We have a great selection of road reflectors available, made from both plastic and ceramic. We also carry your choice of butyl pads, epoxy, or bituminous adhesive for a quick installation.
Road reflectors, also called raised pavement markers, street reflectors, road studs, or pavement reflectors, are used for traffic control and safety. Specs on road reflectors are available, please call for assistance. Scroll down for more information about our selection of road reflectors. All of our road markers are very easy to install, and we also carry the traffic marking supplies such as reflector adhesive to help you with your project.
Road reflectors are used to control traffic and encourage safe driving conditions. Road reflectors are made from ceramic or plastic. Road reflectors are also known as traffic delineators, raised pavement markers, road markers, catís eyes, road studs, and Bottsí dots. Some types of road reflectors have a reflective lens that reflects the light from vehicle headlights.
Road reflectors are used for a variety of purposeds, and are especially important for making traffic lanes visible to drivers at night. The usage depends on the color, and colors have different meanings depending on the country.
Color Meanings for Road Reflectors in North America
* Yellow/Amber: Used to mark the double lane in the center of roads with two way direction traffic. Also used to mark the left edge on one way streets.
* White: Marks the right edge of the street or general lane divisions.
* Blue: Marks fire hydrants.
* Red: Used for restrictive markings such as "do not enter".
Road reflectors can be installed by different methods depending on the level of traffic and type of climate. For areas with low to medium volume traffic, the easiest way to install road reflectors is with a self adhesive butyl pad. For areas with more traffic or for a more permanent application, epoxy or bituminous adhesive is a better way to adhere the road reflector to the asphalt. For regions with significant snowfall, there are road reflectors that are specially designed to be used on roads frequented by snowplows.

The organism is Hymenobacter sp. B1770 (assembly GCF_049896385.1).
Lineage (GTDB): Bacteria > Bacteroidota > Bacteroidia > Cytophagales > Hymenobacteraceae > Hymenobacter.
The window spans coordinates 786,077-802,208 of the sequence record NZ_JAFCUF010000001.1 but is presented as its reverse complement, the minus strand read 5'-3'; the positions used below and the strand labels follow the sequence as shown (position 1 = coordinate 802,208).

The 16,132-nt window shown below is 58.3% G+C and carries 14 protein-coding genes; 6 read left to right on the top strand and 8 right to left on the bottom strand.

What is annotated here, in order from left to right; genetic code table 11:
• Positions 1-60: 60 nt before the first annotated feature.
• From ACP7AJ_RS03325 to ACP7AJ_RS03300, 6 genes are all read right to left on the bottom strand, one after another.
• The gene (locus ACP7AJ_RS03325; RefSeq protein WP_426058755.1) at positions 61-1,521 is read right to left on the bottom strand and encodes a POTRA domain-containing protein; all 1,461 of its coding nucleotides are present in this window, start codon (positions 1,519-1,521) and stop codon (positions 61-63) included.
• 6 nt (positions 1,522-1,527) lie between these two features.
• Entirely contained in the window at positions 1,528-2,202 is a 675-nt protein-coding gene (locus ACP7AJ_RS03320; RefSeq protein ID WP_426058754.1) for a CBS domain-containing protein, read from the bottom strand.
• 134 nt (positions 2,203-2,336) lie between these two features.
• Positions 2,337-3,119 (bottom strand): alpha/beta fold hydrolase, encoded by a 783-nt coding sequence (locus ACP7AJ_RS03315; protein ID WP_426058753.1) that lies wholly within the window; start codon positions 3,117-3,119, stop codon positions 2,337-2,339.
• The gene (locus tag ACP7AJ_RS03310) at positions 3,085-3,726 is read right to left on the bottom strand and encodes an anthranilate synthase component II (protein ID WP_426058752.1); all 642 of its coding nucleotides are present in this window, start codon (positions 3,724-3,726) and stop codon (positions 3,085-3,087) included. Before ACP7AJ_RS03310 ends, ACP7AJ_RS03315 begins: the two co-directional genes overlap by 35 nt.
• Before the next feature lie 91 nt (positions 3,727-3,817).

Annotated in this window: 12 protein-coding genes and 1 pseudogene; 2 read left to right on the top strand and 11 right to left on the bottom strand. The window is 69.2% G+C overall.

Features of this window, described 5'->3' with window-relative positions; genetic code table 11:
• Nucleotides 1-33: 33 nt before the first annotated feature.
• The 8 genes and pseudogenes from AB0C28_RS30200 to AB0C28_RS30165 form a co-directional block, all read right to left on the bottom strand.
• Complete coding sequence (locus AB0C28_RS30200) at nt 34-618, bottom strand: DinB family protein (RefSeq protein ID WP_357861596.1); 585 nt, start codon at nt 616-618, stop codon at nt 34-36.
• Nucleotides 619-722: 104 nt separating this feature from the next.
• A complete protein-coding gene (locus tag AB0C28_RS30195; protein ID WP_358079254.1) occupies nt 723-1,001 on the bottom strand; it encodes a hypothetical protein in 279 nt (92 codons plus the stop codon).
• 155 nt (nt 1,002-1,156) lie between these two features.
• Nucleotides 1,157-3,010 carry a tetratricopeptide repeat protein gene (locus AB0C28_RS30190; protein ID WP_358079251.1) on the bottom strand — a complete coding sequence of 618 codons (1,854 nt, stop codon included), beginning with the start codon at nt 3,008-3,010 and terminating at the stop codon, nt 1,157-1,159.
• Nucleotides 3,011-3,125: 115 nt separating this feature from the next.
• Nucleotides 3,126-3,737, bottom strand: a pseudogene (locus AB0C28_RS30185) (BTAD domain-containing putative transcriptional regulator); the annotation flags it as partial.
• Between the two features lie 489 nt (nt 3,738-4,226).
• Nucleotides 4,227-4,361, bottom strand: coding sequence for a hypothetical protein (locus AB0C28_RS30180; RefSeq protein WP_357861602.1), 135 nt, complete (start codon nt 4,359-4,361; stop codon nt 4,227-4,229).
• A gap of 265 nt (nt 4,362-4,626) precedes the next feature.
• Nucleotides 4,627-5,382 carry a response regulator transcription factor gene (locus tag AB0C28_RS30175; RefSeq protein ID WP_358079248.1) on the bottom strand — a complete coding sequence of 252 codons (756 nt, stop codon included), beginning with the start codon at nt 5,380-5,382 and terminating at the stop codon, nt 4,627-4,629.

Other Uses for Road Reflectors
Road reflectors can be installed in specific patterns to create various traffic control solutions. When ceramic road reflectors are placed close together in rows, spanning the width of a road, they can form a traffic calming rumble strip. When assembled in the shape of a diamond, road reflectors can be used to designate a HOV (high occupancy vehicle) lane. Pedestrian crossing zones are also sometimes created with road reflectors.
Q: Can I purchase fewer than 50 reflectors? Are reflectors only sold in case quantity?
A: If you would like to purchase fewer than a case quantity, then we have one reflector which we sell individually.
Q: Will the road reflectors withstand standard road/highway traffic?
A: The road reflectors are made for standard highway/road use and are approved by the Department of Transportation in several states.
Q: What is the difference between the butyl pads and epoxy? Do you recommend the epoxy over the butyl pads? Is the epoxy stronger than the butyl pad? Will the epoxy last longer than the butyl pads?
A: Both products are recommended equally depending on personal preference. They are equally durable. Most people find the butyl pads are easier to work with because they donít have to worry about the epoxy setting. We have posted videos of all three installation methods on our website, which may be helpful as you decide which one to use.